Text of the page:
Results: for 41 out of the 50 exomes, lobSTR called an allelotype of NA/NA meaning it did not have enough information to make a call.  For 2 exomes, lobSTR called the site homozygous reference (allelotype 0/0) and for 7 exomes it called a homozygous variant shorter than the reference (e.g. allelotype -15/-15).  Of these 9 cases, the repeat length called was equal to the length of the normal allele that we have on file for that patient in only two cases, and within a few bases plus or minus for the other patients. The expanded allele was not called for any exomes, and all of the minimums given in column 16 (see page 15-16 of the v2.0 manual for table schema) were less than 0, meaning lobSTR had not detected the presence of an expanded allele of unknown length.

None of this is too surprising – lobSTR doesn’t claim to be able to call expansions longer than read length, and the use of partially overlapping reads is still in beta.  Moreover the HTT repeat is particularly hard to call because reads are depleted there.  In my exomes we have average 41x coverage of exons, but coverage at the edges of the CAG tract ranges from 2 – 10x across the different samples.  We’re not totally sure why that is, though we have some ideas.  First, the GC-rich nature of this repeat region makes it hard to amplify, and our exomes are pretty low quality – ~27% PCR duplicates on average, which suggests that they were amplified more than is ideal before sequencing.  Second, it may just be that the exome capture probes for exon 1 of HTT are of poor quality and aren’t capturing enough molecules from this region.  If we had unbiased whole genome data, which we don’t yet, we’d be able to examine whether that’s the case.  Third, at the alignment level you have the difficulty of uniquely aligning reads from such a repetitive region, particularly since the CAG repeat tract is flanked on its immediate right by a polyproline CCG repeat.

In short, it’s no fault of lobSTR that it couldn’t make an accurate call of the allelotype at this locus.  Still, it is tempting to think there might be more ways to glean repeat length information from sequence data.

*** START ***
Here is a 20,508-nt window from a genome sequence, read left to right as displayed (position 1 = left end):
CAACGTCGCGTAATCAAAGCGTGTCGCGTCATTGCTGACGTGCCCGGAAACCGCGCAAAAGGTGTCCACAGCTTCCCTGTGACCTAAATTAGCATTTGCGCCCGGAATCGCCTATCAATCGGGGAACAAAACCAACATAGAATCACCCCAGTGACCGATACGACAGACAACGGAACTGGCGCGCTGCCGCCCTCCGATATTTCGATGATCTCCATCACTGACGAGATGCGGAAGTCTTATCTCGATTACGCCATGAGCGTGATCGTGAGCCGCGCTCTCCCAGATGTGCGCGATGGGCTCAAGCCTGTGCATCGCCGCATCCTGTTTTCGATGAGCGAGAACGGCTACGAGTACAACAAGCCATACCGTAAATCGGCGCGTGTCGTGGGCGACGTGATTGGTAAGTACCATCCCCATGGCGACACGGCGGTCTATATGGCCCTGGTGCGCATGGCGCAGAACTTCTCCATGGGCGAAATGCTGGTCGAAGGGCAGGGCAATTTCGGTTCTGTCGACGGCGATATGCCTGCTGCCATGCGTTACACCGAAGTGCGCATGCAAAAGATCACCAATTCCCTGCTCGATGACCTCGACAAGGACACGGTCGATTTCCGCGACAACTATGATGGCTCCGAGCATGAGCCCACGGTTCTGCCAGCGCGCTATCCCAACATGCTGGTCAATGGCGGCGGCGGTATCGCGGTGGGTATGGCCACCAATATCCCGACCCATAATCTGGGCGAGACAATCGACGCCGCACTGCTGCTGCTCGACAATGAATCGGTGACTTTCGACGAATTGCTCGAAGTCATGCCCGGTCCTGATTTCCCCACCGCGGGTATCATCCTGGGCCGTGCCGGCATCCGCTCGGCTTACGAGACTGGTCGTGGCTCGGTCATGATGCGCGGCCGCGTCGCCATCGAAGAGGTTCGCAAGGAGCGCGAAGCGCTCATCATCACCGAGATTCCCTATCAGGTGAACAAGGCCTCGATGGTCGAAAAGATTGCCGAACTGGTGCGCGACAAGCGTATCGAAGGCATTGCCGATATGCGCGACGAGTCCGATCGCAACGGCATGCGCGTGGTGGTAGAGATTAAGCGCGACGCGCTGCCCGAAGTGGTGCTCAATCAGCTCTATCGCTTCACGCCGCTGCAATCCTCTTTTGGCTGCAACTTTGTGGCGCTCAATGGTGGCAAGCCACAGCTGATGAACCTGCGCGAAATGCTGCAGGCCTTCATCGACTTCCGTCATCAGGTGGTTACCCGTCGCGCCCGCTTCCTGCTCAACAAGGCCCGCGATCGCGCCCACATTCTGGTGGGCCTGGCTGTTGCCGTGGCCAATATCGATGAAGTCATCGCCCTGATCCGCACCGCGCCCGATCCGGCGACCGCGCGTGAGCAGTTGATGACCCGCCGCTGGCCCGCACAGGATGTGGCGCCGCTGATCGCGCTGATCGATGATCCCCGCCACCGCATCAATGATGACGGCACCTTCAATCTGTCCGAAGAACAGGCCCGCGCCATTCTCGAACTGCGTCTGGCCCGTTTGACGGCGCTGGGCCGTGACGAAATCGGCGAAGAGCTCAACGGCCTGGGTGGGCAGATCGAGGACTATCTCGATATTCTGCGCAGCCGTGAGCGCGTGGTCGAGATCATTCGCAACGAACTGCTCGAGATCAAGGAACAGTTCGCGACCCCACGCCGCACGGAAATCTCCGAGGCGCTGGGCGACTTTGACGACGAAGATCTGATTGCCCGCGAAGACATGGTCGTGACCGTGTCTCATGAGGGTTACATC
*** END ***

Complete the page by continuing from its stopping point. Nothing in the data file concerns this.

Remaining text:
First, most of my HD samples have one or two pure CAG reads in the HTT CAG tract, demonstrating that one allele has a repeat of at least 33 trinucleotide units.  These reads have no flanking sequence at all but have a mate that aligned uniquely to some nearby stretch of sequence.  As far as I can tell from the documentation and the C++ source on SourceForge, lobSTR is currently not taking advantage of these reads – it only uses the mate’s information to gain confidence in an alignment, not to entirely substitute for flanking sequence on the individual read itself.  To test this, I tried aligning with --minflank 0 and lobSTR gave me an error: lobSTR: Error: invalid min flank length.

Second, I wonder whether combining lobSTR’s approach with insert size information might be fruitful.  Insert sizes from paired end reads are used in some more generic indel callers (see UAB day 1 notes on SVs).  While the HTT expanded allele is not long enough to cause insert sizes that are individually anomalous, the distribution of insert sizes could still be informative.

Third, some things may be telling by their absence.  Given sufficient read depth around the repeat region, the absence of any read spanning the entire repeat region may suggest a length greater than 100bp, and the absence of a read pair spanning the repeat region may suggest a repeat length greater than the typical range of insert sizes.  HTT is a bad example for this, but consider DMPK.  In that gene, healthy alleles have 5-37 CTG repeats.  That’s up to 111bp of repeat, so it might not be spanned by a single read but is very likely to be spanned by a pair.  By contrast, pathogenic repeats in DMPK can be 1000 repeat units (3000bp) in length, where in conventional paired-end sequencing you’d be very unlikely to have a pair that spans the repeat tract (for instance, in my exomes the average insert size is 200bp and 99% of pairs are less than 500bp).  Provided that you had enough read depth, the absence of such a spanning pair would be conspicuous.

Overall, my review of lobSTR is very positive: it’s easy to set up, runs fast, is well-documented and is a clever approach to solving a problem no one else has managed to do well (or at all).

Calling repeats longer than read length, though, is still a tough problem.